This semester, I've got the exciting task of building (yep, you guessed it) a robot. My senior design project entails working with a team of mechanical engineers to get a machine that we inherited from last year's team to work (they never got it to walk). This page is a web log of the Roach team's progress.
030911 - Our first EE meeting took place today. Here are the people who showed up:
That's me, Chris and Ryan. There's actually one other member to our team, named JP, who sadly couldn't make it that fateful day.
Here's an overhead view of the electrical side of things. Firstly, we're supposed to keep the fundamental design with direct-drive legs without joints (believe me, none of us were happy with this requirement) but getting it to work with this architecture will be a challenge of creativity itself. Each leg 'spins' a full 360 degrees and makes contact with the ground for about 120 degrees of each revolution. Not very efficient, but eh, whatcha gonna do, right?
We're starting out with virtually nothing. This poor robot had parts taped and velcroed all over the place. The current chassis is made of aluminum but is of such a thick gauge that it might as well have been made of steel. 70% of the wt is in the chassis, so it's the first to go.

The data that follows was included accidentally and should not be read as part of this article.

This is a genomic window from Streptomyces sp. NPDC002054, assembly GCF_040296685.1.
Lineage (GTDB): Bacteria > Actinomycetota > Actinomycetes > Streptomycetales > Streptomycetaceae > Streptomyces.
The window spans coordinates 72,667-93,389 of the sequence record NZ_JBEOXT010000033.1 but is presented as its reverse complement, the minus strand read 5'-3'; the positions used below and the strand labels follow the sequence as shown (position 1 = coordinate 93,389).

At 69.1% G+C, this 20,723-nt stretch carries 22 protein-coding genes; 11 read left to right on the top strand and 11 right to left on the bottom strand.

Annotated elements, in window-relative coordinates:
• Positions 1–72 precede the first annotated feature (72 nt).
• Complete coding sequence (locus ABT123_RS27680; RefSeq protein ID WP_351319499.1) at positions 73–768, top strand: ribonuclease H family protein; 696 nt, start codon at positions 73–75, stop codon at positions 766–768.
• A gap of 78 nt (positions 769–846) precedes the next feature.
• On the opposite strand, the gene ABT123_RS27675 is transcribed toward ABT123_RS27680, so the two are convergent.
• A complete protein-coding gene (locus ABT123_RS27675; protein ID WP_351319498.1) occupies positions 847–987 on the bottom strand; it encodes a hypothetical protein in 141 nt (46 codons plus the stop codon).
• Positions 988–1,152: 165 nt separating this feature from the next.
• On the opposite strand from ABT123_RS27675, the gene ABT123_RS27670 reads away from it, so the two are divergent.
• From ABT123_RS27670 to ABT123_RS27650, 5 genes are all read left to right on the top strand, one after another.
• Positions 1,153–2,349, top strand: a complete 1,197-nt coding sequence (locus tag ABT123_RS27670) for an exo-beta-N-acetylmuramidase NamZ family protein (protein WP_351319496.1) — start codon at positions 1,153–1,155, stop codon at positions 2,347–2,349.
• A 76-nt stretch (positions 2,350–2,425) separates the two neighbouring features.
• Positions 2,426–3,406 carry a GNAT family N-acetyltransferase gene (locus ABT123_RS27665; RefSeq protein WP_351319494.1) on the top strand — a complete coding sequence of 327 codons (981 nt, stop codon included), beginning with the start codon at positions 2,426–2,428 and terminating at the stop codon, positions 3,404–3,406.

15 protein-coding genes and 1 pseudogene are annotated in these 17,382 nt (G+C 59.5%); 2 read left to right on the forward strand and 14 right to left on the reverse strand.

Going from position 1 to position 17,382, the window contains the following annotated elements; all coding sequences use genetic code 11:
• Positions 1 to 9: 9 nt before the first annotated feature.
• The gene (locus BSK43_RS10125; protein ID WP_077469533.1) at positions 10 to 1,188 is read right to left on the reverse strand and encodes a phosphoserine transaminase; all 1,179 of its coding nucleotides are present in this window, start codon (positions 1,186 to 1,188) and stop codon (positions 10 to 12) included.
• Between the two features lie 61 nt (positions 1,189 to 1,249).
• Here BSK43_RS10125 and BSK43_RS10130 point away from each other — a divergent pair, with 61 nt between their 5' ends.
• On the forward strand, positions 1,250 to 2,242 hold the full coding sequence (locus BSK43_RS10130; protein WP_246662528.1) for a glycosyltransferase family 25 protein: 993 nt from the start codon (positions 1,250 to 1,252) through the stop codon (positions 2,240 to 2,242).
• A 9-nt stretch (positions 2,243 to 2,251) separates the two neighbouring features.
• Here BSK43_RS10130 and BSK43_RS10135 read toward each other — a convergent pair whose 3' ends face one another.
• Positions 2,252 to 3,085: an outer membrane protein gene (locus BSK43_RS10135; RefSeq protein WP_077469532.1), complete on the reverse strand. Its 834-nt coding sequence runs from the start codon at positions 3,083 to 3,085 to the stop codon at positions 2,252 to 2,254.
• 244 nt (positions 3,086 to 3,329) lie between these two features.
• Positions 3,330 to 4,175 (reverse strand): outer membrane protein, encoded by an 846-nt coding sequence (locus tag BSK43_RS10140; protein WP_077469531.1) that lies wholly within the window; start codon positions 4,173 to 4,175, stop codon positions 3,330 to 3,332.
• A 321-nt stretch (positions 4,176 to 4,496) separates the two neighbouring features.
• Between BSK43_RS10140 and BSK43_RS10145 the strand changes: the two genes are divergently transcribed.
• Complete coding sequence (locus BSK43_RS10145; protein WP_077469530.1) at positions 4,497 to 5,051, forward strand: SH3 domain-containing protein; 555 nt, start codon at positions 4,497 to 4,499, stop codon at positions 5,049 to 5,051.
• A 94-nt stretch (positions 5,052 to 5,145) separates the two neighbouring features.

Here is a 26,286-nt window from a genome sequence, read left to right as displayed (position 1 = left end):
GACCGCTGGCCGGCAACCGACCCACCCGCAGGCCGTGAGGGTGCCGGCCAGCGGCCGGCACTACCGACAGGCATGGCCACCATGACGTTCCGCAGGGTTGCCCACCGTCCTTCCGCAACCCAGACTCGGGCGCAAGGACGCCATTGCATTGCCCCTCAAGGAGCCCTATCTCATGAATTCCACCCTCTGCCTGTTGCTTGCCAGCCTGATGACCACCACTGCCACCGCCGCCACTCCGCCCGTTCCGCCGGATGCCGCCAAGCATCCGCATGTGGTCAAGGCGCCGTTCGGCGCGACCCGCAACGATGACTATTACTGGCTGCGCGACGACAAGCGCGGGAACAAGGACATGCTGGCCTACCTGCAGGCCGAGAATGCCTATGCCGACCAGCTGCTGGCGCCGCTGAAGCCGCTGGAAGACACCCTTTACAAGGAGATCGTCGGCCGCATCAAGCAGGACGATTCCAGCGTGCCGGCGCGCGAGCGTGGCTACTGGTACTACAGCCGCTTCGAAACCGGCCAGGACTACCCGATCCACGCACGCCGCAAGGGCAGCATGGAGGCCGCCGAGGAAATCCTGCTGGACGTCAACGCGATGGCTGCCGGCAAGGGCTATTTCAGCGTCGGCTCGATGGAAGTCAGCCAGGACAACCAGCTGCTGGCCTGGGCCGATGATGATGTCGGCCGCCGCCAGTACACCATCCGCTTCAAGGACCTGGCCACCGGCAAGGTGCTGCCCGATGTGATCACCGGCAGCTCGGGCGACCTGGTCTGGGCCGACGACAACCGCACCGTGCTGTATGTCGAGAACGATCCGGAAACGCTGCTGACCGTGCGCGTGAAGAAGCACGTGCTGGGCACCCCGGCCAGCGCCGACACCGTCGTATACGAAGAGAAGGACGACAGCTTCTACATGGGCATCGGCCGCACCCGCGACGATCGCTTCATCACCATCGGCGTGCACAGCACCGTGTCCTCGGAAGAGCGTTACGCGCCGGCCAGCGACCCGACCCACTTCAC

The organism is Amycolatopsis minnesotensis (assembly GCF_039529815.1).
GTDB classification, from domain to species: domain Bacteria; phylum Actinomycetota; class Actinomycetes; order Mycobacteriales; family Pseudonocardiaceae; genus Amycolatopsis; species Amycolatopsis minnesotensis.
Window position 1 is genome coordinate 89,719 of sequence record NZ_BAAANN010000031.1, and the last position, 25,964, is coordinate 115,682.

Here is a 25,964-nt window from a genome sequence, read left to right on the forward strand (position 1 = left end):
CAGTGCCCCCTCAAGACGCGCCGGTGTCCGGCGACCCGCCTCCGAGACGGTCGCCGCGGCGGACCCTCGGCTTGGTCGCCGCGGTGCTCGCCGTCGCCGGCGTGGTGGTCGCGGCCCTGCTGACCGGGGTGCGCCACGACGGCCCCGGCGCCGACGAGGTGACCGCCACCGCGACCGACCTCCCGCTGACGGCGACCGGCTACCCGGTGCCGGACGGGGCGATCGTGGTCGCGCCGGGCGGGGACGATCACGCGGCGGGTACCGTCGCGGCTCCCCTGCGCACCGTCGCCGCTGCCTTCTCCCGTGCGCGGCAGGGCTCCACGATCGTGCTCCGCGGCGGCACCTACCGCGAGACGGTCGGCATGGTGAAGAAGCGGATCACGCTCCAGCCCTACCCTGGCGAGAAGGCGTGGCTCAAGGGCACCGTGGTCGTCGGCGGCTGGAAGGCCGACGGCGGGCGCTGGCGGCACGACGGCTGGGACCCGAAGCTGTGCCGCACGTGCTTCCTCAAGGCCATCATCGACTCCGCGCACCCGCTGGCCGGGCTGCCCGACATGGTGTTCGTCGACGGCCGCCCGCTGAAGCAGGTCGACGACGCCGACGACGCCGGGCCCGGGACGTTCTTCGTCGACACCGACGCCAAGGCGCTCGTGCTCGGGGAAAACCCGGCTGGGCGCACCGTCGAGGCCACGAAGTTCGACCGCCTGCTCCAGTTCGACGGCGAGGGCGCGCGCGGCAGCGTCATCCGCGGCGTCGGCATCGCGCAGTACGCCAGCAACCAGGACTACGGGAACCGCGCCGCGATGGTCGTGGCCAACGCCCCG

Here's the finely-crafted set of PLC mounts (these are what the OOPic II sat on, and yes, that's styrofoam, velcro and electrical tape!):
Here's a (remember this voltage) 12V motor:
Here's a speed controller:
Here's a position encoder:
Here's a pair of batteries (8 volts):
Now, if you remembered the voltage rating on the motors (which was 12V), you're probably wondering why the previous team was using 8 volt batteries to run them? Not only that, but each of the batteries, instead of being tied together and used as a single power supply, were simultaneously running 3 motors each. Hmmm. Very interesting. We're supposed to change this thing by at least 40%. I think we can do that :)
Oh, yes, and I almost forgot, here's the PLC that we've inherited: OOPic II
031006 - The ME's have begun construction of a new chassis and I've built an OOPic cable. Isn't it pretty?
So we made a few modifications from what the website told us to do, we used LED's instead of diodes 'cause I thought it'd look cool. Here's one lighting up during the bootup. But does it work??
Nope... it sure didn't...
Liam made another one with the breadboard (why didn't I think of that?) and it works fine. So, I've learned my lesson; if you want it to work, leave it to a mechanical engineer.
And the Saga Continues (it gets better, I promise!): EE402